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SAP bet the house on S/4HANA but most users aren't ready to move
More than half won't pull suitcase from the attic for at least two years
As the UK and Ireland SAP User Group conference opened in Birmingham today, customers of the enterprise software monolith gave their verdict on the cloud-and-AI platform S/4HANA.
Which can be summed up as: "Oh, you mean the thing we don't want to upgrade to yet?"
How long are they going to wait? Of 467 user organisations quizzed in the annual member survey, 58 per cent did not intend to make the move to S/4HANA in the next two years. Indeed, 27 per cent said they would not upgrade in the next three.
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It is a worry for the €24.7bn revenue enterprise software giant. S/4HANA was billed as SAP's biggest update to its ERP strategy and platform in over two decades. It has been available for nearly five years, but, regardless of the value of the technology, users have been reluctant to tackle the lengthy and complex upgrade.
While 70 per cent of user organisations said they were using or planning to use S/4HANA, only 13 per cent were considering the migration in the next year. Asked for the reason for rejecting a more timely move to the new platform, 42 per cent of SAP users cited "cost", while 34 per cent said the move would require considerable change management at their organisations. Forty-two per cent also cited "other" reasons for rejecting the upgrade.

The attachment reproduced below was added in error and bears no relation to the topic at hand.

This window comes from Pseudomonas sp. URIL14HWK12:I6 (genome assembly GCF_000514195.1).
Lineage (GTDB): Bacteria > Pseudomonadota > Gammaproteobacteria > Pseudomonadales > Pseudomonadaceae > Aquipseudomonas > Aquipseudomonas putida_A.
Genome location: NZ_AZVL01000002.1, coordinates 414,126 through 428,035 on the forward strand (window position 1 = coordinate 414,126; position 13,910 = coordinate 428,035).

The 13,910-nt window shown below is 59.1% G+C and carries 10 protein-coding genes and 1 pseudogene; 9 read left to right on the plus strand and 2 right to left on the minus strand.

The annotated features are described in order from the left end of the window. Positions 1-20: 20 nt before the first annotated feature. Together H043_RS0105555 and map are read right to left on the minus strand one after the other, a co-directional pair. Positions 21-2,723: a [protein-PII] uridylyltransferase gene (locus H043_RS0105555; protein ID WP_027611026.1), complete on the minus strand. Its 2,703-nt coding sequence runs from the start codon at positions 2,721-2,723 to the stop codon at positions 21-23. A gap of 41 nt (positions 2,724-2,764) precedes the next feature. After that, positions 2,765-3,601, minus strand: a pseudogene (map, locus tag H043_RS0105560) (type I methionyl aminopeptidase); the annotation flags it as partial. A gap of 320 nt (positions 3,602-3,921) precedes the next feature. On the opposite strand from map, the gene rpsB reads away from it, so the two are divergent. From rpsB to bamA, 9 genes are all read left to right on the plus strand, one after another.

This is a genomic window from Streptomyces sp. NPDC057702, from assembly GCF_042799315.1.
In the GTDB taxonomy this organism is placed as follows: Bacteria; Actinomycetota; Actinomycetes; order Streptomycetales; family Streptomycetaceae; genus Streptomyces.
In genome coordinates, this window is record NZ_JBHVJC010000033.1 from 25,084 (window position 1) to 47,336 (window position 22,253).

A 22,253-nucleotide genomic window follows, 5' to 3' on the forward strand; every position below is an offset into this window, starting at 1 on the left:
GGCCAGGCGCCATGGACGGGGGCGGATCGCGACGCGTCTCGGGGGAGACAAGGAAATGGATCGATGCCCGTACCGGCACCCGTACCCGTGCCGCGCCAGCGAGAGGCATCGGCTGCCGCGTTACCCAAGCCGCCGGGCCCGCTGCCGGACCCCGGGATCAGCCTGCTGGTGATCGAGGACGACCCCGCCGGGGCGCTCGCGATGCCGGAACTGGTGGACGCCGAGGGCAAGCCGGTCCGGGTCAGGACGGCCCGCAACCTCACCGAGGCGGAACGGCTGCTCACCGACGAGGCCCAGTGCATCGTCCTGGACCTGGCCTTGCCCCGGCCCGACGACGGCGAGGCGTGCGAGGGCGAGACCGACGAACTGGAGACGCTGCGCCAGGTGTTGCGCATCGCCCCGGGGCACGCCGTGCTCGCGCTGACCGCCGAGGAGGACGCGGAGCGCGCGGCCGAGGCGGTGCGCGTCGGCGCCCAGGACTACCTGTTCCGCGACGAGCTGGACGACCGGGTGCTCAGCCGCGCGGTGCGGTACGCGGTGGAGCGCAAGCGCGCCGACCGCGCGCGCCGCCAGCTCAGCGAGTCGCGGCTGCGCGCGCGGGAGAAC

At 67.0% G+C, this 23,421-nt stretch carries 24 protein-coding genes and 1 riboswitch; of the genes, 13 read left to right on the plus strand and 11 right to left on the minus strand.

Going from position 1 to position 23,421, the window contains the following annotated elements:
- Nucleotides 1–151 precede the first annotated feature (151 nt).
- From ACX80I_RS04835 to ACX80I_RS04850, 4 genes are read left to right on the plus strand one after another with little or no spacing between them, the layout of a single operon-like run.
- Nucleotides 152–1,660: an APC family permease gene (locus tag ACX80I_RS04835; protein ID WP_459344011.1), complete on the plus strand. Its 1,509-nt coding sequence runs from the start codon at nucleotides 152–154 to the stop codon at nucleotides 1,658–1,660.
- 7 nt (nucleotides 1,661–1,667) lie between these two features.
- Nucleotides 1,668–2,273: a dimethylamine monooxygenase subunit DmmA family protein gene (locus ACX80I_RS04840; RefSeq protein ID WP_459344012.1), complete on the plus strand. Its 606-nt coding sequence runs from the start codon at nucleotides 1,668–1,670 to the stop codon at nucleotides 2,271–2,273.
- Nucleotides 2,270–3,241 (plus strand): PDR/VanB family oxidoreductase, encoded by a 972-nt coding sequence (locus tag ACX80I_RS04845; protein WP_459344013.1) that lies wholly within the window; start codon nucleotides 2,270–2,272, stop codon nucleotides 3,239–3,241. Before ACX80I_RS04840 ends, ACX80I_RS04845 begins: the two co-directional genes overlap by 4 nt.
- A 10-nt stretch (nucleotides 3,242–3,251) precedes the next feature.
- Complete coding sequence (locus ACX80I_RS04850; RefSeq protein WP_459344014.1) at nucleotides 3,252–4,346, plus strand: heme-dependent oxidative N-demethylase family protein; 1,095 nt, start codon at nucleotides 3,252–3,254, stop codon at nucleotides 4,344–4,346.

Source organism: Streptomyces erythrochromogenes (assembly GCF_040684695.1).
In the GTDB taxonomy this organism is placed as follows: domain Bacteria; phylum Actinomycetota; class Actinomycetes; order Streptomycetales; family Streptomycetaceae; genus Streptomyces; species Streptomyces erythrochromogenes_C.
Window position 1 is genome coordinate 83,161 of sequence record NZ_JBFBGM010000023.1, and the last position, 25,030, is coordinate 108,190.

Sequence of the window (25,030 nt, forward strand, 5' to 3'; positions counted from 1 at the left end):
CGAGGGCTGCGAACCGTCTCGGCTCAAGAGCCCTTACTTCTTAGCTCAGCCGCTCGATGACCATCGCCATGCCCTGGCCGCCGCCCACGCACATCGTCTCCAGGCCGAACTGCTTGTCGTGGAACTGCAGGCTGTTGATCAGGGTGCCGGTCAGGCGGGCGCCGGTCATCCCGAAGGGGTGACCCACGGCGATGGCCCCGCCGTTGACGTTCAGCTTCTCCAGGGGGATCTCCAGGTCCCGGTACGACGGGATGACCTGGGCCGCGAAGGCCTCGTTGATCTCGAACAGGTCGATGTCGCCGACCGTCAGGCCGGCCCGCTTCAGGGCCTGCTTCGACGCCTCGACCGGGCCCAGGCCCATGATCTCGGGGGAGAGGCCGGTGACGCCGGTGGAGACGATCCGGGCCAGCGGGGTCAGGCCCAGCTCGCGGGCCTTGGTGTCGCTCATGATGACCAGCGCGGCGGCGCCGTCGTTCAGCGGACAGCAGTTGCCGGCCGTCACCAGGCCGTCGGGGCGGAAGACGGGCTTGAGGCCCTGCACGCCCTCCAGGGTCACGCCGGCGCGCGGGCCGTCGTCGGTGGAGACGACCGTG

Relationships between users and SAP were mixed, the survey found.
Only 8 per cent said the company was a trusted advisor; 54 per cent said it was a reliable technology partner; and 16 per cent said it was a transactional technology partner. SAP's Q3 2019 results, posted in October, showed a 13 per cent increase in earnings year-over-year to reach €6.80bn.
Former CEO Bill McDermott also stood down in October after nearly a decade at the top of the company. He will remain on board in an advisory capacity until the close of 2019, when he finally relinquishes all control. The CEO role is now being split between Jennifer Morgan and Christian Klein.
SAP owes its fortunes to ERP software and databases, and more recently aimed its cheese knife at Salesforce market share, with C/4HANA, launched in June last year.
SAP started off this year by embarking on a cloud-tastic €950m restructuring drive, which included the axing of 4,400 jobs, though recruitment plans mean total headcount will not fall. ®